Liver Fire

TCM Diagnostic Pattern

Liver Fire TCM Pattern Connections

Below you will find various relationships to the concept of and potential approaches for liver fire.

The primary diagnostic signs for liver fire involve

Tongue: Red, dry w/yellow coat, possibly redder along the LV/GB area.
Pulse: Wiry, full, rapid.

Note that in Chinese Medicine theory, treatment is generally directed towards "liver fire" and other patterns the individual may be presenting with. Issues may arise from other layered patterns and/or from other issues. Treatment approaches are akin to unravelling an onion, with the goal of resolving the root factor involved in the constellation of resulting issues. The current and historical array of issues and signs must be taken into consideration as well as the timing of the onset of each individual aspect.

Additionally, any of the above conditions may be involved with other patterns. Hence the web of relationships that Chinese Medicine is designed to approach.

Associated Content, Writings and Products

When developing an acupuncture protocol a practitioner is very often focusing on the causal diagnoses in Chinese Medicine terms, not on the condition itself. To guide you towards treatment potentials, liver fire is referenced in the following acupuncture protocol sections:

  • acupuncture for asthma - treatment protocols
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  • acupuncture for cough - treatment protocols
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  • acupuncture for dizziness and vertigo - treatment protocols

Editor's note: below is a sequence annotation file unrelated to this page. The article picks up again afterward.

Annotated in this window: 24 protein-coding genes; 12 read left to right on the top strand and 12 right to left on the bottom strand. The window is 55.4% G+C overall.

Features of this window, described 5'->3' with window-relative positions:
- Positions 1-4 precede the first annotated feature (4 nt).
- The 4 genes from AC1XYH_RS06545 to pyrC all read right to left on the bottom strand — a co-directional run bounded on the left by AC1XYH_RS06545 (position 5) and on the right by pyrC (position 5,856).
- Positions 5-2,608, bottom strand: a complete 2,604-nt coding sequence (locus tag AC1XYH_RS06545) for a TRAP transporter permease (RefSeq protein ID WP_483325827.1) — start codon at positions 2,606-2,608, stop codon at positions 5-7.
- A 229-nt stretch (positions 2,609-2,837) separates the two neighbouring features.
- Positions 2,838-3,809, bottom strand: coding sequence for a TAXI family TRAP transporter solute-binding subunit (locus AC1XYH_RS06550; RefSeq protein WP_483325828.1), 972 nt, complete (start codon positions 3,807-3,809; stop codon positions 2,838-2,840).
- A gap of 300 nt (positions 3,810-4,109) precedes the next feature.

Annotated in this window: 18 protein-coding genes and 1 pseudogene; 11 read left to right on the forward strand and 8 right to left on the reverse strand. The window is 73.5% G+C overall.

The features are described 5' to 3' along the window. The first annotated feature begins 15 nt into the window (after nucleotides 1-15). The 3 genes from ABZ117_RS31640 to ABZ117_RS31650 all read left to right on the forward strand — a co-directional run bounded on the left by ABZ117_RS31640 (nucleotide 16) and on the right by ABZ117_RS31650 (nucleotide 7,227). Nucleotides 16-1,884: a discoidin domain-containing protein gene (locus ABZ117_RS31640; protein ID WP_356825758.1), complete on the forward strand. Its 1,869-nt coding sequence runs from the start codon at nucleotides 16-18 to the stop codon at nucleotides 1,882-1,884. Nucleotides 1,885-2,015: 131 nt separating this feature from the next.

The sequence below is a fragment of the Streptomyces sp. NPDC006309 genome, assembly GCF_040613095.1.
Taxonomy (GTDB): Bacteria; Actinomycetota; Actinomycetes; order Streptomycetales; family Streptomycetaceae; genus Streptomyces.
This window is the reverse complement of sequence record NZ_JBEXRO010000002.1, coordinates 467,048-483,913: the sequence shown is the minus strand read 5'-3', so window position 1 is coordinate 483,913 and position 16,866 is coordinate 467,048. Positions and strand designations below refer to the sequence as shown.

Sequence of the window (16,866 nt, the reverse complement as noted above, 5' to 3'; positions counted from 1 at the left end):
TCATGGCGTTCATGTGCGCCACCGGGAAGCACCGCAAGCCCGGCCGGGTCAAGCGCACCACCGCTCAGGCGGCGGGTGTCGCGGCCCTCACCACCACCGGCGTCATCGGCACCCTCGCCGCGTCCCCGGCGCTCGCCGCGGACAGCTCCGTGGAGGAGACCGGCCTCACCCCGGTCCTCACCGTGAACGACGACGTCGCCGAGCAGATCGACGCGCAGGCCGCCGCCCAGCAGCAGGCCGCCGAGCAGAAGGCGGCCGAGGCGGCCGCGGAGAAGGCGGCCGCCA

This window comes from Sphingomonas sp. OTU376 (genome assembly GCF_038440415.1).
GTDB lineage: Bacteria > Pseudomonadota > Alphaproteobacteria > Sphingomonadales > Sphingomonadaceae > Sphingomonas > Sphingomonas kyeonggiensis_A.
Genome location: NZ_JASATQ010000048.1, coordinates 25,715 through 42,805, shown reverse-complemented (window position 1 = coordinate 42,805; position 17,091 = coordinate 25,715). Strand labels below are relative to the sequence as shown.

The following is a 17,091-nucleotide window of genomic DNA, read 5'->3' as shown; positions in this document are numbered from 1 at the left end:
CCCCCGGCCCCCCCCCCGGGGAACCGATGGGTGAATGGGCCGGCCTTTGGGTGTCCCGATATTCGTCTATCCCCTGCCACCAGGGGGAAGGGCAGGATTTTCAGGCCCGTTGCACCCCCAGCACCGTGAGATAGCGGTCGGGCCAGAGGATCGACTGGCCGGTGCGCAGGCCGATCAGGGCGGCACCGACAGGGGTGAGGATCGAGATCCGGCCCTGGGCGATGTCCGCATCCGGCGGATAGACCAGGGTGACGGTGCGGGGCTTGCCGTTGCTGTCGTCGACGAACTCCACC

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  • acupuncture for ear infections and inflammations
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  • acupuncture for headaches - treatment protocols
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  • acupuncture for insomnia - treatment protocols
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  • acupuncture for tinnitus - treatment protocols
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  • acupuncture for trigeminal neuralgia - treatment protocols
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    Some acupuncture points are considered "empirically" related to a specific diagnostic patter or condition. While this would rarely, if ever, dictate the entire composition of a treatment, the following points should be considered, possibly even more so within the context of acupressure:

  • KD 1 (Gushing Spring)
    On sole, in depression with foot in plantar flexion, at the…
    Descends excess from above, useful for LV Yang Rising or LV…
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  • SI 1 (Lesser Marsh)
    .1 cun posterior to the corner of the nail on the ulnar sid…
    Breast disorders of any etiology, insufficient lactation, m…
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  • SI 2 (Front Valley)
    When a loose fist is made, at the ulnar end of the crease, …
    Local point for pain, swelling, numbness of the fingers.  A…
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  • SI 8 (Small Sea)
    Between the olecranon process of the ulna and the medial ep…
    Elbow problems, swelling, trembling, pain, numbness, weakne…
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  • UB 5 (Fifth Place)
    .5 cun behind UB 4 or 1 cun above the AHL and 1.5 cun later…
    Local point for headache and/or eye pain. Epilepsy, yang a…
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  • UB 18 (Liver Shu)
    1.5 cun lateral to GV 8, level with T9.
    Main point for all Liver related conditions in TCM terms - …
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